As I scoured through what would become thousands of pages of transcripts to patch together a narrative of the pandemic, a problem quickly arose. If we limited the book to elected officials, I couldn’t just include the words of those with whom I agreed. But I also couldn’t construct a story of the virus, its effects, and the country’s response to it with so much false information in it. What was needed was a steady bassline: data, scientists, academics, and journalists. After that, I brought in business leaders and union reps and hospital spokespeople and advocacy groups to track the social, economic, and racial story that was unfolding alongside the medical one.There was something to be gained by sitting down with each day and asking: Who, from where, said what when?
I started on New Year’s Eve when Dr. Li Wenliang shared a message on social media about seven patients who had come into Wuhan Central Hospital. Then I traced the spread, not just of the virus, but the viewpoints, ideas, and disputes that were spreading as well. I followed it east to Washington State, tracking what was happening, who was warning and who was downplaying, who seemed prepared and who didn’t.
I followed the spread to Europe, the cruise ships, the spikes in New York and New Orleans, communities of color, old-age homes, prisons, and factories. Then I tracked how the virus was spilling over into America itself: its divisions, its class structure, its public debates, its understanding of what personal freedom entailed, what community meant, and what government was even for.
And in doing so, I found that the book seemed to be kind of a solution. Our ecosystem is literally killing us because we never get the big picture view. Everything floods in and we can’t slow it down and it won’t stop. What began as an exercise became a buoy in a sea of noise. There was something to be gained by sitting down with each day and asking: Who, from where, said what when? It was journalism 101 in a single question. As we got to late May, I saw how the larger narrative fit into a five act structure: The Arrival, The Emergency, The Lockdown, The Reopening, The Reckoning.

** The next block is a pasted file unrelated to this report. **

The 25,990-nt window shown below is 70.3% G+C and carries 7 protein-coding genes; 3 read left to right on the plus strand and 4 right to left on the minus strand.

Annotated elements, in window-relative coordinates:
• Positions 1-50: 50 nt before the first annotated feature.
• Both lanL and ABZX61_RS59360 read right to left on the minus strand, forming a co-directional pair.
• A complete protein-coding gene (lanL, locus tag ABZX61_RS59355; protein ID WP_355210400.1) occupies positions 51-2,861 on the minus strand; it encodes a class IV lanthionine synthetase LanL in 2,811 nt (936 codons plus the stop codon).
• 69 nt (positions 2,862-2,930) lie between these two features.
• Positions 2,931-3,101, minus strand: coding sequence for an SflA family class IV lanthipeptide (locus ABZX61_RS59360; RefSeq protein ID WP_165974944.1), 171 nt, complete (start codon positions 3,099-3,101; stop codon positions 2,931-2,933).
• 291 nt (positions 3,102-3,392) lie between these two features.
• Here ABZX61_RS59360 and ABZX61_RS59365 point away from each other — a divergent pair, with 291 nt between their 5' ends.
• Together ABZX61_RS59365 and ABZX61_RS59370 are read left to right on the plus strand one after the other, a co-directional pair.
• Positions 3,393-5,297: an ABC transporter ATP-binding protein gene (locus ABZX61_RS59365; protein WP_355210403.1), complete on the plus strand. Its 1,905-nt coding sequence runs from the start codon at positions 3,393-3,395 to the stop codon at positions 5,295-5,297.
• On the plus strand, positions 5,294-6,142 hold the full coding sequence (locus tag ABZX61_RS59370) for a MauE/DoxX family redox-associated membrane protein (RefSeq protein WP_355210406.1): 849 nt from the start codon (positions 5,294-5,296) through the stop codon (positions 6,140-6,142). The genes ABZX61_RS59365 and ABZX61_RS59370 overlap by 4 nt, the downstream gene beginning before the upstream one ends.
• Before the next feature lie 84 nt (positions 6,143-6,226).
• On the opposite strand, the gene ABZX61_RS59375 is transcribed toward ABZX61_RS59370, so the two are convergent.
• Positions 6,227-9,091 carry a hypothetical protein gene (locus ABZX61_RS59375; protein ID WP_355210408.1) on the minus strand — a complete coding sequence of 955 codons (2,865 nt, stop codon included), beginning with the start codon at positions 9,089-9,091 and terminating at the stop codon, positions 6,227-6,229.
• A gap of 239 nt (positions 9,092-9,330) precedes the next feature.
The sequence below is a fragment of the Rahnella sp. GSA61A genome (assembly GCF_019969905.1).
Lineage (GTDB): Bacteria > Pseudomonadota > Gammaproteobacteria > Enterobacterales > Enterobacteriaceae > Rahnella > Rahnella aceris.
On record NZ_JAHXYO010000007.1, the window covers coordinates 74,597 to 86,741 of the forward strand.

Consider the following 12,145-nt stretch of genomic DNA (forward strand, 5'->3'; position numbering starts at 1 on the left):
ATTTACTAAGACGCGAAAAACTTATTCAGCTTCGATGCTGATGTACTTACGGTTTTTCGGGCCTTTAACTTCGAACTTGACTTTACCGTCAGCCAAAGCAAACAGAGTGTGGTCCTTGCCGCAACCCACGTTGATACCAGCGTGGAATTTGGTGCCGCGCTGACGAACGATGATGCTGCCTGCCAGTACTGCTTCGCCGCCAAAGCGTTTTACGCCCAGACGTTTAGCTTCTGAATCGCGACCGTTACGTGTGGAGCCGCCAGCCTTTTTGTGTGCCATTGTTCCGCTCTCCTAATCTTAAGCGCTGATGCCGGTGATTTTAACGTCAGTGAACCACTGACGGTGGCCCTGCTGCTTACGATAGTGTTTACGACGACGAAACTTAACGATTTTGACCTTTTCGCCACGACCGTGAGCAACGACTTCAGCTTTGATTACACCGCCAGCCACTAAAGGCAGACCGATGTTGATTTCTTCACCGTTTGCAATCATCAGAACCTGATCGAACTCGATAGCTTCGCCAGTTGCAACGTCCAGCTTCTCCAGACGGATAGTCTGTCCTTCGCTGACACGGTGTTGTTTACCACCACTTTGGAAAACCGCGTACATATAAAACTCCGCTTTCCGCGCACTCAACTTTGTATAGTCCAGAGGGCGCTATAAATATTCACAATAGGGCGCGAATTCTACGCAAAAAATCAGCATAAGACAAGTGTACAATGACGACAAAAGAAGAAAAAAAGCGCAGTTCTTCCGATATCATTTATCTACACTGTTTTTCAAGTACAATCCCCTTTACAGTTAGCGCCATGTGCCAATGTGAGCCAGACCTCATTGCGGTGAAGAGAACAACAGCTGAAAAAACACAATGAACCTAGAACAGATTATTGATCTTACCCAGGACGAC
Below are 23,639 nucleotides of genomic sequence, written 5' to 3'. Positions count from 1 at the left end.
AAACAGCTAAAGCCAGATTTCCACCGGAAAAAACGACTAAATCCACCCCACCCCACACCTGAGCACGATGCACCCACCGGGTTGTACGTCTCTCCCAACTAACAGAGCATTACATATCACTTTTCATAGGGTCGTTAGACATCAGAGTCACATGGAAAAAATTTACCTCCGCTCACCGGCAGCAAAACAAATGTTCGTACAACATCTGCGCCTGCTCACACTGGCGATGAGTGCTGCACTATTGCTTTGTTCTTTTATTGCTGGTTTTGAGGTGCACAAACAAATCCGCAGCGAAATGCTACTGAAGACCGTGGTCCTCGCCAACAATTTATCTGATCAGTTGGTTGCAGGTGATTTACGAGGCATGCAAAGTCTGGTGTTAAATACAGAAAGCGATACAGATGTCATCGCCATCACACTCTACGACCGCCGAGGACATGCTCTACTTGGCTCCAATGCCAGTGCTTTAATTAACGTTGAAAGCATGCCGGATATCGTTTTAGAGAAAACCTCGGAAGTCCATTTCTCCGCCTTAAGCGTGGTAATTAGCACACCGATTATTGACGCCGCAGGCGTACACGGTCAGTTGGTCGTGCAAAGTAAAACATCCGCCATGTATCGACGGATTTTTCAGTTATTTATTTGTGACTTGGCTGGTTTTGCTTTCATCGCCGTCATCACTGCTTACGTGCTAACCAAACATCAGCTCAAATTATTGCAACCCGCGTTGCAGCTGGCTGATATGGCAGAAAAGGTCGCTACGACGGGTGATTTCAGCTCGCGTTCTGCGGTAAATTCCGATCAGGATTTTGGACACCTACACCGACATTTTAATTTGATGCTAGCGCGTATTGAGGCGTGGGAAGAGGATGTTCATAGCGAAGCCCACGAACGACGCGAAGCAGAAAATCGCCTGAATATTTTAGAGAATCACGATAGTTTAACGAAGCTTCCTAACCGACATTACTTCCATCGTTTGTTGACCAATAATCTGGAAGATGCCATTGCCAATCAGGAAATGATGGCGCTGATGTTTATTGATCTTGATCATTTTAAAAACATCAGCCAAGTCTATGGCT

The book, Unprepared: America in the Time of Coronavirus, did something unexpected for me: it re-created the experience of living it. Every time I read through it—assembling, copyedits, proofreading, in preparation for this piece, I felt like I was going through those months all over again. It was enlightening but also harrowing because it read like a train barreling towards us at full speed. The howling whistle, the brightening light, you could actually feel all of it.
With the murder of George Floyd on May 25, and the outpouring of collective protest in its wake, the picture sharpened even more. For too long, America’s failures had been too easy for many of us to ignore. Things had been going along passably enough that we could get away with not noticing. But we were far from okay. We were the man hit by the train who was caught between the subway and the platform. He was dying, but fine as long as no one tried to move him. If you did, his insides would come pooling out. That’s what Covid-19 has been. The virus was not the train. It was the lifting, the catalyst which spilled our guts all over the floor.We are currently living someone else’s history and it’ll no doubt be an instructive one.
The story of America is a hopeful story but it’s far from a string of victories. We are as defined by our mistakes as much as our triumphs, maybe more so: the Native American genocide, Dred Scott and Plessy, the Chinese Exclusion Act, the Jewish quota, Japanese internment, the costs of Vietnam, the Challenger’s O-rings and Florida’s hanging chads and “Bin laden determined to strike in US” and the selling of the Iraq War and the 2016 election.
My father used to say to me, in the tone he reserved for irony: “You know everyone who ever lived thought, ‘These are modern times.’”
We are currently living someone else’s history and it’ll no doubt be an instructive one. When I break from the bombardment of each day, I see this crisis the way my great-grandkids will: as the failure that ultimately helped to shape, define, and save their present.
Unprepared by Jon Sternfeld is available via Bloomsbury.